Getting to Know the Monuments of Montauk

Montauk Lighthouse.
Montauk Lighthouse. Photo credit: John Bourquin

Take a stroll through Montauk and you will find a unique place that offers a one-of-a-kind vacation experience, including the opportunity to visit a few historic monuments.

The Montauk Point Lighthouse is one of the most iconic landmarks on the South Fork, and in the whole state. The building became New York State’s first lighthouse after construction—which was authorized by President George Washington—was completed in 1796, and is the fourth oldest active lighthouse in the United States.

The lighthouse was designated a National Historic Landmark in 2012. During the summer, the lighthouse is open to visitors from 10:30 a.m. through 5:30 p.m. Sunday to Friday, and 10:30 a.m. through 7 p.m. on Saturday. Admission to the museum is $9 for adults, $8 for seniors, and $4 for children under the age of 12. There is also an $8 parking fee.

The landmark sits atop the bluff known as Turtle Hill and, on a sunny day, spectators looking at the horizon may be unable to tell where the sky ends and the ocean begins.

You might be a little confused if you spy the tiki statue situated against the Montauk Beach House hotel. Though Montauk is not a part of a Hawaiian island, this figure is based on the tikis of traditional Hawaiian culture, which represent the first man and his creation from a mixture of red earth and saliva. The statue, also known as the Ronjo tiki, has called Montauk home longer than the Montauk Beach House has been in existence: prior to the opening of the current hotel the building was home to the Ronjo motel, which was named after the owner’s two children, Ron and Joanne.

Chris Jones and Larry Siedlick, the current owners of the Montauk Beach House, acquired the 1-acre property in March 2012 and with the new owners’ renovations came a paint job for Ronjo: the brightly colored, red and white statue was transformed with a coat of copper paint. Since then, it has become the center of attention for visitors looking for the perfect Montauk-themed photo.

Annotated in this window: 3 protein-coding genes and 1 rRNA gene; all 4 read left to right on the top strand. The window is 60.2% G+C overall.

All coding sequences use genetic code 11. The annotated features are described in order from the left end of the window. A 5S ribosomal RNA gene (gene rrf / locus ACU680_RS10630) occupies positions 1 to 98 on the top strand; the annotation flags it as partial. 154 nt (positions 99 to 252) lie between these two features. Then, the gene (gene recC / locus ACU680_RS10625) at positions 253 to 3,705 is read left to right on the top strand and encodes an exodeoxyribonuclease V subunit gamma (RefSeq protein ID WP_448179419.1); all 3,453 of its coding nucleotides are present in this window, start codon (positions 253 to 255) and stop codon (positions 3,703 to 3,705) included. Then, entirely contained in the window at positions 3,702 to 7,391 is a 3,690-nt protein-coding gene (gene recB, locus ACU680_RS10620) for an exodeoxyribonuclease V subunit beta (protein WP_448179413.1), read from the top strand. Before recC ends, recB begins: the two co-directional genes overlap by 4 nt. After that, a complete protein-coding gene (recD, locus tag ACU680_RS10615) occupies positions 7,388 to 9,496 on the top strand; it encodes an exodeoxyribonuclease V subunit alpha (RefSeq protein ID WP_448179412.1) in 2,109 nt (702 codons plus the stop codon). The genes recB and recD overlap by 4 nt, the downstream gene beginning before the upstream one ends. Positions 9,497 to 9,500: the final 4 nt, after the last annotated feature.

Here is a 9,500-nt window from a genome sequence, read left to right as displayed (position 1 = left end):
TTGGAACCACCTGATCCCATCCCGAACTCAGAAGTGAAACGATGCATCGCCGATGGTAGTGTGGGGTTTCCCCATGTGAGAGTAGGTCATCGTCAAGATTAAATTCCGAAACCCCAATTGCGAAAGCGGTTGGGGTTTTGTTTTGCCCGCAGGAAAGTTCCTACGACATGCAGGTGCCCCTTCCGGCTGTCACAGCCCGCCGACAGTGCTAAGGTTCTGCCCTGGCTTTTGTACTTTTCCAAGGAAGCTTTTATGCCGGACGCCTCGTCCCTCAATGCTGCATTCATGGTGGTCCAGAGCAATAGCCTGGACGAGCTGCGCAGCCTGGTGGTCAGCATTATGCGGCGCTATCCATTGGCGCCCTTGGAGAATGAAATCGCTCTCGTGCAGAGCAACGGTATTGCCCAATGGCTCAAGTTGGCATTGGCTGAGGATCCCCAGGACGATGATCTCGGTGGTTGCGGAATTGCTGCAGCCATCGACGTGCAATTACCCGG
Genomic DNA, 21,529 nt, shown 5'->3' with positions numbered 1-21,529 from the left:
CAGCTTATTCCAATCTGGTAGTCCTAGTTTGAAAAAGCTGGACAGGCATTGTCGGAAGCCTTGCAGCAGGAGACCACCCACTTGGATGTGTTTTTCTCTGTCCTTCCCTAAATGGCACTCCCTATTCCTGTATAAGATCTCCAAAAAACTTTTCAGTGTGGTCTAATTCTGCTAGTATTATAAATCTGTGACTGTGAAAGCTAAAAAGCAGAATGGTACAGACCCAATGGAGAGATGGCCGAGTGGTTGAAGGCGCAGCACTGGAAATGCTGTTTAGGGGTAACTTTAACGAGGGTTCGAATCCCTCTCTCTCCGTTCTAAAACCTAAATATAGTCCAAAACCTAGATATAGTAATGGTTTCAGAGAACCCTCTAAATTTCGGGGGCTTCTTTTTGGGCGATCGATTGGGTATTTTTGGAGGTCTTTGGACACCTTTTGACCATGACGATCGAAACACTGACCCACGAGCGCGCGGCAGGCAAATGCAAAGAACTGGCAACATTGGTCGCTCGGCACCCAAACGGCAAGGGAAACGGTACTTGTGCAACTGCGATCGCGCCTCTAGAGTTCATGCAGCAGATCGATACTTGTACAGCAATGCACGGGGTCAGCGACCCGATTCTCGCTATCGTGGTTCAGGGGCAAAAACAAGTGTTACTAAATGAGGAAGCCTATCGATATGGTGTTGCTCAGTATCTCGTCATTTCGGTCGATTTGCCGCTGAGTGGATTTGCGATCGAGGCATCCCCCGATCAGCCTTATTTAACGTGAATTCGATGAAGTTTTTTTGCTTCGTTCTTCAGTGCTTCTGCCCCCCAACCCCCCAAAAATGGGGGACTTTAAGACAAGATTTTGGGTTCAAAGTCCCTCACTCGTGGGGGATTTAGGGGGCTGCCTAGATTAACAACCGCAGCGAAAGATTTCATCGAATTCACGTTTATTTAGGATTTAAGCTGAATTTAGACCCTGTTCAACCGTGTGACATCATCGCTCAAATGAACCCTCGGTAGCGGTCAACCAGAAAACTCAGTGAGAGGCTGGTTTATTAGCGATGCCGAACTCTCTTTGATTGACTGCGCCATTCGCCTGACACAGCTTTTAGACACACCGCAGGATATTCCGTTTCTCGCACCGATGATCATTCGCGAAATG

Ronjo tiki.
Ronjo tiki. Photo credit: Katie Waring

Just beyond the Ronjo tiki statue is the tallest building in Montauk: a residential condominium complex known as the Tower. The Tower can be seen from anywhere in the village and is conveniently located near both Main Street and the beach. Once known as the Carl Fisher Office Building, or the Montauk Improvement Building, the Tower was headquarters for architect Carl Graham Fisher’s Montauk development project in the 1920s.

Montauk tower.
Montauk tower. Photo credit: Katie Waring

In 1925, Carl Fisher purchased the entire Montauk peninsula—more than 10,000 acres—with the intent of developing the land as a Miami Beach-type resort town. In the six years between 1926 and 1932, Fisher built many of Montauk’s roads, commercial buildings and houses in a whirlwind of construction and development.

Before the Great Depression put a halt to Fisher’s grand plans to transform the peninsula into a vacation resort destination for the wealthy, Fisher’s slogan was “Miami in the winter, Montauk in the summer.” Considering the amount of rich and famous people that now call “The End” home every summer, it seems Fisher’s plans have at last come to fruition.

One last monument to visit while touring Montauk: the gazebo located in heart of the village at the town green. The town green is the center of many community events, like the weekly Farmers Market held every Thursday morning from 9 a.m. to 2 p.m. through October 9, the free summer concerts held every Monday evening at 6:30 p.m., and the annual Fall Festival in October. Anyone spending time Montauk will find a variety of events to enjoy there. 

For more Montauk events and history visit

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